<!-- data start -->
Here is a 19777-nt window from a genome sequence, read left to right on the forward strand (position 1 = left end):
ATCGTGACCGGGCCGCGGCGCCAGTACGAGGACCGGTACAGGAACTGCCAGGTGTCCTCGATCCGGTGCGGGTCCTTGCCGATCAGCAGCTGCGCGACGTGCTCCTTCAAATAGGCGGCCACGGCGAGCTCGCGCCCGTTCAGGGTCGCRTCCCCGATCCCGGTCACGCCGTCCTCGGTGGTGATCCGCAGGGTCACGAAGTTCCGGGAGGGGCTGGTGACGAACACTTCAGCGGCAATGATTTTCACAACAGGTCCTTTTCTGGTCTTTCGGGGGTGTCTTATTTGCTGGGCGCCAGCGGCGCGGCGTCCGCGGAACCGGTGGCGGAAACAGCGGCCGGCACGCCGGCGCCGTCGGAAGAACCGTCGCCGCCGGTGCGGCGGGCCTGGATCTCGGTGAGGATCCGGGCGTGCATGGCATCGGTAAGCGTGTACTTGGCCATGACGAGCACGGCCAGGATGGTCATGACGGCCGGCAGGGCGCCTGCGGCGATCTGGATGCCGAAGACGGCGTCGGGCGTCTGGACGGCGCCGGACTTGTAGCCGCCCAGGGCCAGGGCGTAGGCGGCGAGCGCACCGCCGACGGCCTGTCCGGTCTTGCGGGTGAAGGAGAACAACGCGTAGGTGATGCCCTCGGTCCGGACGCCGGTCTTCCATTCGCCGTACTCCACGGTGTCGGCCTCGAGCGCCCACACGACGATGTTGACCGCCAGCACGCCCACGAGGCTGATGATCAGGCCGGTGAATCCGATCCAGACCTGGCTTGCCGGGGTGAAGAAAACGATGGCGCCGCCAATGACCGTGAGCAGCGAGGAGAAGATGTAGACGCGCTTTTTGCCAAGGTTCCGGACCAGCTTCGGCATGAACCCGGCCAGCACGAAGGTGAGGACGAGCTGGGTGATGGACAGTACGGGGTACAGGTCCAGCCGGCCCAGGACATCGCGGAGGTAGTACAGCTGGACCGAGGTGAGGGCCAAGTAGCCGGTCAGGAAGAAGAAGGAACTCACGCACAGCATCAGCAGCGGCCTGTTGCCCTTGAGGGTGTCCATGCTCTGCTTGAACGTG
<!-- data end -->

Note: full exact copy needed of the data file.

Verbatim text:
Here is a 19777-nt window from a genome sequence, read left to right on the forward strand (position 1 = left end):
ATCGTGACCGGGCCGCGGCGCCAGTACGAGGACCGGTACAGGAACTGCCAGGTGTCCTCGATCCGGTGCGGGTCCTTGCCGATCAGCAGCTGCGCGACGTGCTCCTTCAAATAGGCGGCCACGGCGAGCTCGCGCCCGTTCAGGGTCGCRTCCCCGATCCCGGTCACGCCGTCCTCGGTGGTGATCCGCAGGGTCACGAAGTTCCGGGAGGGGCTGGTGACGAACACTTCAGCGGCAATGATTTTCACAACAGGTCCTTTTCTGGTCTTTCGGGGGTGTCTTATTTGCTGGGCGCCAGCGGCGCGGCGTCCGCGGAACCGGTGGCGGAAACAGCGGCCGGCACGCCGGCGCCGTCGGAAGAACCGTCGCCGCCGGTGCGGCGGGCCTGGATCTCGGTGAGGATCCGGGCGTGCATGGCATCGGTAAGCGTGTACTTGGCCATGACGAGCACGGCCAGGATGGTCATGACGGCCGGCAGGGCGCCTGCGGCGATCTGGATGCCGAAGACGGCGTCGGGCGTCTGGACGGCGCCGGACTTGTAGCCGCCCAGGGCCAGGGCGTAGGCGGCGAGCGCACCGCCGACGGCCTGTCCGGTCTTGCGGGTGAAGGAGAACAACGCGTAGGTGATGCCCTCGGTCCGGACGCCGGTCTTCCATTCGCCGTACTCCACGGTGTCGGCCTCGAGCGCCCACACGACGATGTTGACCGCCAGCACGCCCACGAGGCTGATGATCAGGCCGGTGAATCCGATCCAGACCTGGCTTGCCGGGGTGAAGAAAACGATGGCGCCGCCAATGACCGTGAGCAGCGAGGAGAAGATGTAGACGCGCTTTTTGCCAAGGTTCCGGACCAGCTTCGGCATGAACCCGGCCAGCACGAAGGTGAGGACGAGCTGGGTGATGGACAGTACGGGGTACAGGTCCAGCCGGCCCAGGACATCGCGGAGGTAGTACAGCTGGACCGAGGTGAGGGCCAAGTAGCCGGTCAGGAAGAAGAAGGAACTCACGCACAGCATCAGCAGCGGCCTGTTGCCCTTGAGGGTGTCCATGCTCTGCTTGAACGTG